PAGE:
Power of One

Rosen, Jeffrey
July 2006
New Republic;7/24/2006, Vol. 235 Issue 4, p8
The article focuses on efforts by the administration of U.S. President George W. Bush to expand executive power. The U.S. Supreme Court case "Hamdan v. Rumsfeld" in June 2006 limited presidential authority by rejecting the legality of military tribunals for prisoners in Guantanamo Bay. According to the article, the "unitary executive" theory was developed in the Office of Legal Council at the justice department under President Ronald Reagan.


Related Articles

  • IS IT BETTER TO BE LOVED OR FEARED? SOME THOUGHTS ON LESSONS LEARNED FROM THE PRESIDENCY OF GEORGE W. BUSH. Kinkopf, Neil // Duke Journal of Constitutional Law & Public Policy;2009, Vol. 4, p45 

    The article focuses on the lesson that was learned during the term of former U.S. President George W. Bush. One of the lessons under his administration that was taught is about the significance of the topic on executive power which emphasizes on its concepts as well as the law itself. Replica of...

  • Executive order no. 13,233: A threat to government accountability. Barker, Anne N. // Government Information Quarterly;2005, Vol. 22 Issue 1, p4 

    Public access to the presidential records covered under the Presidential Records Act of 1978 (PRA) has been restricted by the implementation of George W. Bush's Executive Order 13,233. This article examines the original intent and scope of the PRA, how Ronald Reagan's Executive Order 12,667...

  • THE RIGHT EAR.  // Human Events;2/9/2004, Vol. 60 Issue 5, p25 

    Presents updates on right-wing politics in the U.S. as of February 2004. Celebration of the 93rd birthday of former President George W. Bush by the Campus Leadership Program of the Leadership Institute; Statement issued by Senator John McCain on the National Guard service of President George...

  • CORRESPONDENCE. Oliver, Elide Valarini; Brod, Brandon Michael; Philippart, David; Shriver, William; Hudson, Andrew // New Republic;7/22/2002, Vol. 227 Issue 4, p4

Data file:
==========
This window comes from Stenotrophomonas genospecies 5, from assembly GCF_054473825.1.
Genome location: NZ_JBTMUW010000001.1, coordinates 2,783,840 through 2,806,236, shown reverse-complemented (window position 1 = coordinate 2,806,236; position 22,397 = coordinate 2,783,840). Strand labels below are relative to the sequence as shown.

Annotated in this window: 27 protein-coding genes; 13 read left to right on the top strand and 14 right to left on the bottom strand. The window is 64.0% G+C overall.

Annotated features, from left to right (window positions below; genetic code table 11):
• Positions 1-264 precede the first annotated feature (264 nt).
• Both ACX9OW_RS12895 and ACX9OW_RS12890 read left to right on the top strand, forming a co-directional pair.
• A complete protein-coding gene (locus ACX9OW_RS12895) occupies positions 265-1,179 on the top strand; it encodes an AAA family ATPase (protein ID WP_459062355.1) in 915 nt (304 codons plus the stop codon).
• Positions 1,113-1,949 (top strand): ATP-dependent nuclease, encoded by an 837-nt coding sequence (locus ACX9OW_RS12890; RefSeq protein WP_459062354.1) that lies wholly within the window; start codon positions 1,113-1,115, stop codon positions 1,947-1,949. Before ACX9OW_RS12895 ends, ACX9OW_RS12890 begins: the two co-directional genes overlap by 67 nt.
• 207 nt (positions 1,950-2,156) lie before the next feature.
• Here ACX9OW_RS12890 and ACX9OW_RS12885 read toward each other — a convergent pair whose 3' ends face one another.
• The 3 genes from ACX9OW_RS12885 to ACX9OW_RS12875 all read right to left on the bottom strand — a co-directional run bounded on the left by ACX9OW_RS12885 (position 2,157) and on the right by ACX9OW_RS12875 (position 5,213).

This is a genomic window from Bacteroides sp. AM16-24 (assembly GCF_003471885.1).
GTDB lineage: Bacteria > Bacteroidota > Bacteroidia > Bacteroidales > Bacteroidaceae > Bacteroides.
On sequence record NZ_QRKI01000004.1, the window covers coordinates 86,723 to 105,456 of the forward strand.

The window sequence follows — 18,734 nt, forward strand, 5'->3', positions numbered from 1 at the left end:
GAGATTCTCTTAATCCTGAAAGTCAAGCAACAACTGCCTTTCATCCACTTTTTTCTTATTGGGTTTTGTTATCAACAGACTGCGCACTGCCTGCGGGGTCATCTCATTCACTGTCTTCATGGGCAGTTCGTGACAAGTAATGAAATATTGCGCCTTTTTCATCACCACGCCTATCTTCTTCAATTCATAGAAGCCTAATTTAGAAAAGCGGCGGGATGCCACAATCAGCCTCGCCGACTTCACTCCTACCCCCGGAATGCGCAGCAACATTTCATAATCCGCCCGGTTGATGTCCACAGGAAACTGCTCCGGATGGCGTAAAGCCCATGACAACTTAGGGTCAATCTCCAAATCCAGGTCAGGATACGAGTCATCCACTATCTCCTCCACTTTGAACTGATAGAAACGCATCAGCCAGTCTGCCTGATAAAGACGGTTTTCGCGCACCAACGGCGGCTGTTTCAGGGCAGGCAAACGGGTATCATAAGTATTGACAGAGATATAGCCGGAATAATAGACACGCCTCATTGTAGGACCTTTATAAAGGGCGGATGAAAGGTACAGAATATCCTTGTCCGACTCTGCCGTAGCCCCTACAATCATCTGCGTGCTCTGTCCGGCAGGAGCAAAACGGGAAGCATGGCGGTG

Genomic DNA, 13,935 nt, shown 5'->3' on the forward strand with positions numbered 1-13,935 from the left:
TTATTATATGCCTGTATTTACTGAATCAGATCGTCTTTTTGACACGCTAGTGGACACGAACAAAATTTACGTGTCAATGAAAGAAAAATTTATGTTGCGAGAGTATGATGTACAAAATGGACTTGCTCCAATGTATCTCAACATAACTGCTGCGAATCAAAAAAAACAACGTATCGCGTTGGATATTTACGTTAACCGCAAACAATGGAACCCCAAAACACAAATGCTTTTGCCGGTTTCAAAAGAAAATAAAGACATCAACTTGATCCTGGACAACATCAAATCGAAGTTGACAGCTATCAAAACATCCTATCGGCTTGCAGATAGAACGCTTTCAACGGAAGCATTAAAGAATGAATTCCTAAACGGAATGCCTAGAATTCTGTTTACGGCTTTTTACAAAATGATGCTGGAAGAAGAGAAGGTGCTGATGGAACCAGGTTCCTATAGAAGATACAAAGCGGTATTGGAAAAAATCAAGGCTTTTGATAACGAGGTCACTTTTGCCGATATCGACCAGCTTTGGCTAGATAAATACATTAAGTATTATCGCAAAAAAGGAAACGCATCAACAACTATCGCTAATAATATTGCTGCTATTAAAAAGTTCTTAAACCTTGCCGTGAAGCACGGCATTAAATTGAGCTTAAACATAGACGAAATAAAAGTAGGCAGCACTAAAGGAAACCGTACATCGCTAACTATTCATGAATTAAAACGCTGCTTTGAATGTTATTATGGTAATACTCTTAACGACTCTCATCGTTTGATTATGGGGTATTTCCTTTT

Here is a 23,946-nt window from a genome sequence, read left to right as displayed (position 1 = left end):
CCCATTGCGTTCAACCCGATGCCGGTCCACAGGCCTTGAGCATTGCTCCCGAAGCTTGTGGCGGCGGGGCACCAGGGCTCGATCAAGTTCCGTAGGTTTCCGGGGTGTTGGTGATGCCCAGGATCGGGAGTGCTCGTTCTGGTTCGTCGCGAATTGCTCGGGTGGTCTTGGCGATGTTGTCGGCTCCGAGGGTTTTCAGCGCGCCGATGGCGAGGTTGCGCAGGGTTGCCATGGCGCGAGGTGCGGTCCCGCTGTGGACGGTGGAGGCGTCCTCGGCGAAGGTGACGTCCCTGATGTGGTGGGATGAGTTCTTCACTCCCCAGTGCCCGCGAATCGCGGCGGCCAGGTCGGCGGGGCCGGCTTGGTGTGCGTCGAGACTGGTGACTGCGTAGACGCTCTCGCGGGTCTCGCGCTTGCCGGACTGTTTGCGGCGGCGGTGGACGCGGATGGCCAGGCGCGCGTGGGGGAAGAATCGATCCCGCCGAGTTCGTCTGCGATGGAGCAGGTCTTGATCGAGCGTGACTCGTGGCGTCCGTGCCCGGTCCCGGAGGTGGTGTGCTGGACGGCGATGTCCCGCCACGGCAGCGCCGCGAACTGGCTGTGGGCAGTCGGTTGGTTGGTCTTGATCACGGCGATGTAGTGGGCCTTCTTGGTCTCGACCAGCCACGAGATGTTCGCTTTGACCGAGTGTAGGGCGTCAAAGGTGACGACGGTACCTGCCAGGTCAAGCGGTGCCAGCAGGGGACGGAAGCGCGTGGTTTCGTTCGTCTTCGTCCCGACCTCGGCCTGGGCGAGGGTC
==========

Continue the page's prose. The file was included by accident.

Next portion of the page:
Presents letters to the editor referencing articles and topics discussed in previous issues. "They Have Hispanics, Too," which focused on the conversation between U.S. President George W. Bush and Brazilian President Fernando Henrique Cardoso in 2002; "Return Address," which analyzed the...

  • Press Coverage of Legislative Appeals by the President. Banett, Andrew W. // Political Research Quarterly;Dec2007, Vol. 60 Issue 4, p655 

    By and large, unless the president's public appeals for legislation are reported by the national media, only his immediate audiences will hear them. This article examines 541 presidential legislative appeals from the Reagan and first Bush administrations to determine how often such appeals are...

  • How Big Government Never Left. Katwala, Sunder // Newsweek (Pacific Edition);11/24/2008 (Pacific Edition), Vol. 152 Issue 21, p46 

    The author discusses the role of governments in the U.S. and Great Britain from the 1980s through the election of Barack Obama as president of the U.S. in 2008. Although former U.S. President Ronald Reagan and former Prime Minister of Great Britain Margaret Thatcher opposed large central...

  • A couple of presidents in primary colors. Walsh, Kenneth T. // U.S. News & World Report;6/21/2004, Vol. 136 Issue 22, p40 

    Examines how President George W. Bush is trying to be more like former president Ronald Reagan. Thoughts from those who agree and those who don't; How the two leaders compare in style; How in his eulogy for the former President, Bush praised him using the words he ascribes to himself; Bush's...

  • Nighthawks. Beinart, Peter // New Republic;6/5/2006 - 6/12/2006, Vol. 234 Issue 21/22, p8 

    In this article the author examines American conservatism, a political movement he divides into 2 types. "Day" conservatism, a movement that emerged with the election of Ronald Reagan, is populist, optimistic and international in outlook. "Night" conservatism, which the author sees as being on...

  • "A Popular Demand, and a Public Necessity": Lincoln and Civil Liberties. Williams, Frank J. // OAH Magazine of History;Jan2007, Vol. 21 Issue 1, p24 

    The article compares how former U.S. President Abraham Lincoln and U.S. President George W. Bush handled civil liberties during a time of war and the subsequent response from the public and the press. The author relates Bush's stand of the Hamdan v. Rumsfeld case with Lincoln's in Ex parte...


Read the Article


Sorry, but this item is not currently available from your library.

Try another library?
Sign out of this library

Other Topics